Pages 7-9: 
My feeling is that when Bill gets to Laura’s quarters and discovers Adama has spent the night there, he would love to punch him out.  This story is set before Bill and Laura have actually become a couple, but I don’t believe that their romance came out of absolutely nowhere.  They’ve spent almost three and a half seasons together; the thoughts must have been percolating in Bill’s minds that he wanted a relationship with her.  But his common sense kept telling him that he should keep it professional.  Yet now he thinks that Laura may be attracted to his counterpart.  So yeah, he’d probably like to throw down with Adama.  But the fact is that he has made no overt move on Laura, so she has no reason to be romantically fixed on Bill.  And if she chooses to get involved with someone else, Bill should have nothing to say about it.

Pages 10-11: 
Count Iblis settles in nicely with the Skinjobs.  I expanded a bit on Iblis’ previous ability to be so suggestive that people feel drawn to him; now he can control minds.  My feeling was that it was particularly easy for him to control the Cylons because they are actually bred to obey.  The mechanical Cylons obey the Skinjobs, and the Skinjobs obey their makers.  Since obedience is their default  setting, it played right to Iblis’s strengths.  Ideally readers will start putting two and two together and realize some other things, which get spelled out more clearly later in the issue.  Just as I praised the art for the semblance to Macnee earlier on, I have to say that Cavil doesn’t look a damned thing like Dean Stockwell.  Sorry. Also notice the spiffy scene transition where we end on a close shot of Sharon and then on the next page have a close up on Athena.  I wanted them roughly in the same position but the artist had her looking to the left at the end of 11 and then into camera at the beginning of 12.  But at least they look like each other, so that’s a plus.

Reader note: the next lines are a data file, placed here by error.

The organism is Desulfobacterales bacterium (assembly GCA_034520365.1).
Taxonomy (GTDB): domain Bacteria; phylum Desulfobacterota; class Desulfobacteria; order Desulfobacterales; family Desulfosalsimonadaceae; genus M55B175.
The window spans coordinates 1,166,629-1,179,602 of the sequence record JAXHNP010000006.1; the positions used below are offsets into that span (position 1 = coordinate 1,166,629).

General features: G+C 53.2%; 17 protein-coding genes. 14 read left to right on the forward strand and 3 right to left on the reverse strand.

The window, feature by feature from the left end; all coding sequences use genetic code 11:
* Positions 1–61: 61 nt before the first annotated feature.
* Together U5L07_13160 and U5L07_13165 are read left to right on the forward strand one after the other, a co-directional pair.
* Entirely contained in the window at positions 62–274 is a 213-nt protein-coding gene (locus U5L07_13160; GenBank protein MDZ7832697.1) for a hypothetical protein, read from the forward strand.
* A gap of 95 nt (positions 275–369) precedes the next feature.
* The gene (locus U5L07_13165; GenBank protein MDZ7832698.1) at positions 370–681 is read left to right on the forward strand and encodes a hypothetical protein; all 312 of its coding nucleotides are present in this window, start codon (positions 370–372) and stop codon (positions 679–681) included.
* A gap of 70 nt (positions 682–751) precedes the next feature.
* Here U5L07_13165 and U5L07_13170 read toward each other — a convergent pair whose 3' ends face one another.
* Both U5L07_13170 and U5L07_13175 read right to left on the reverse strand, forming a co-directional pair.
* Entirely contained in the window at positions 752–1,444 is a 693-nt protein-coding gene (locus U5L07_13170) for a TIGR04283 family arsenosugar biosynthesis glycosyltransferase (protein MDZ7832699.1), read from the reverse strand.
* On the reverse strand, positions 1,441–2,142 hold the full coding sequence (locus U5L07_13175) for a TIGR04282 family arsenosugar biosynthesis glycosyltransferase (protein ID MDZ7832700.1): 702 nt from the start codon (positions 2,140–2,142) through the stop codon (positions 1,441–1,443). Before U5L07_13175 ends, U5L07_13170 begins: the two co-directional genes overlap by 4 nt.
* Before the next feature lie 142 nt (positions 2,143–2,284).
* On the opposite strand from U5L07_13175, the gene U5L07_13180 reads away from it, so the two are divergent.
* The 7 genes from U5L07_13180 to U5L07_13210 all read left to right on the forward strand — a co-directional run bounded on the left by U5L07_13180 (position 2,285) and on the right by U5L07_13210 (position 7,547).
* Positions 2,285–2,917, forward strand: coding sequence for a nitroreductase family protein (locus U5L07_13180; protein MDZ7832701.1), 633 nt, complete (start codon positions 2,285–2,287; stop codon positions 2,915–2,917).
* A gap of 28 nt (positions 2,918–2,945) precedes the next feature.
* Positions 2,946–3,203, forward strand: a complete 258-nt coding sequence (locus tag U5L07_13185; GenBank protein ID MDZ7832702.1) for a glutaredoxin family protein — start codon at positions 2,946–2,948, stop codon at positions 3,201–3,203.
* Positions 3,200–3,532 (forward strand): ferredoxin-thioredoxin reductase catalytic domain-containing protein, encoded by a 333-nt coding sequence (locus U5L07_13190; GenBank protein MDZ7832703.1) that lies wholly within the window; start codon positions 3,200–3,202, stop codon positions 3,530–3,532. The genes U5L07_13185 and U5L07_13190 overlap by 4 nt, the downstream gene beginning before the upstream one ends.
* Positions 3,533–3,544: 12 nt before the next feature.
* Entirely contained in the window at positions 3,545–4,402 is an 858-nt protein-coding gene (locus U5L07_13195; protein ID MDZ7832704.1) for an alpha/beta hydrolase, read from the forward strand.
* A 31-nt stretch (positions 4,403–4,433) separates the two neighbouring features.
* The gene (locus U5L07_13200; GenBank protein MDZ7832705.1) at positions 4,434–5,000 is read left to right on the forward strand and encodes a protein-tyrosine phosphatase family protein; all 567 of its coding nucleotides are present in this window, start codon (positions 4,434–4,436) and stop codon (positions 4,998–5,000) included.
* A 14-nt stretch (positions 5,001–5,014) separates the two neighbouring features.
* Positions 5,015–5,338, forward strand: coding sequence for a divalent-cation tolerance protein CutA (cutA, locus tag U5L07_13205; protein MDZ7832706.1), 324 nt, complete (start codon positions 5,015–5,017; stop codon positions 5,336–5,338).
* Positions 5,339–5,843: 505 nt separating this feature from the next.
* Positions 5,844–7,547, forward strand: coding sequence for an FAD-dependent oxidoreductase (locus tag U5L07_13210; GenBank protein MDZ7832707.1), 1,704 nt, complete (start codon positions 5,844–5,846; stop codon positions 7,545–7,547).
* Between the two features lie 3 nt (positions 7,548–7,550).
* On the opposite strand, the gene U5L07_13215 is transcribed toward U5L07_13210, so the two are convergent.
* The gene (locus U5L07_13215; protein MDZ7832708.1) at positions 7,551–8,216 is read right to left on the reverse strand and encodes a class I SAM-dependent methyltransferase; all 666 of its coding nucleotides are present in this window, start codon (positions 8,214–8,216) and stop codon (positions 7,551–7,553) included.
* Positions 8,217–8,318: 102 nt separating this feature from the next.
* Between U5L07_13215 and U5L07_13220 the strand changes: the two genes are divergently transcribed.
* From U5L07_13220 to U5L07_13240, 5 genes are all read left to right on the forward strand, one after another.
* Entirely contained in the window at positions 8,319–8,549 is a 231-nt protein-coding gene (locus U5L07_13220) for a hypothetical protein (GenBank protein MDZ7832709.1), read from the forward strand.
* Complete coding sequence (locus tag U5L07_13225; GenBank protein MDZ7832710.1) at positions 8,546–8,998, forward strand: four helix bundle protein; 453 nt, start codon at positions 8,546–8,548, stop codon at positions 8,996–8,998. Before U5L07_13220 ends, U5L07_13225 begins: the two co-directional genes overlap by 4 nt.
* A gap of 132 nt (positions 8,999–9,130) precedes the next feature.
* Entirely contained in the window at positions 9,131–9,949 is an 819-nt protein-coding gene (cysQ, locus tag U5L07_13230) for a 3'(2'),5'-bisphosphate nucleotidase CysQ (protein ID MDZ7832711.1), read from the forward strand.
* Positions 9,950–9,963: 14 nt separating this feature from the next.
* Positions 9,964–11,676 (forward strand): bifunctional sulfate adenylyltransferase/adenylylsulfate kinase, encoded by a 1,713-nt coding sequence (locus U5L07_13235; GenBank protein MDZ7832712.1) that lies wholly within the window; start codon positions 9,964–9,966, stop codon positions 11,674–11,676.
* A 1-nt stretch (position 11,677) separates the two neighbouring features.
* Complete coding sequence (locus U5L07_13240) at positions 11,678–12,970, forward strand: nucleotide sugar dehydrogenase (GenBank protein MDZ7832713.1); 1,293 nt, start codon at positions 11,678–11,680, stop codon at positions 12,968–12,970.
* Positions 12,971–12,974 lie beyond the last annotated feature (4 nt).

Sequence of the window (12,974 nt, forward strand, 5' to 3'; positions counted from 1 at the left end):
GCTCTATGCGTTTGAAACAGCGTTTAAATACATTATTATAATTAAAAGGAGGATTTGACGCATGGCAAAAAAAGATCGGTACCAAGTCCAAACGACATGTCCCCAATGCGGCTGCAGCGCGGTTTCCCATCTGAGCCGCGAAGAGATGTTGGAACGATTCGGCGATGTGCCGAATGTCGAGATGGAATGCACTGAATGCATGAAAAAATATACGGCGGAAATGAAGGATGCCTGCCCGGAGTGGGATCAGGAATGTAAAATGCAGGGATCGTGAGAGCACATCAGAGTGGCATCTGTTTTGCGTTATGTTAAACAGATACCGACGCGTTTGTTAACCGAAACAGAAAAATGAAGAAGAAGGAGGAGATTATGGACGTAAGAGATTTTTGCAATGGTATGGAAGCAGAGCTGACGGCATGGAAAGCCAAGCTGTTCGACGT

Page 12: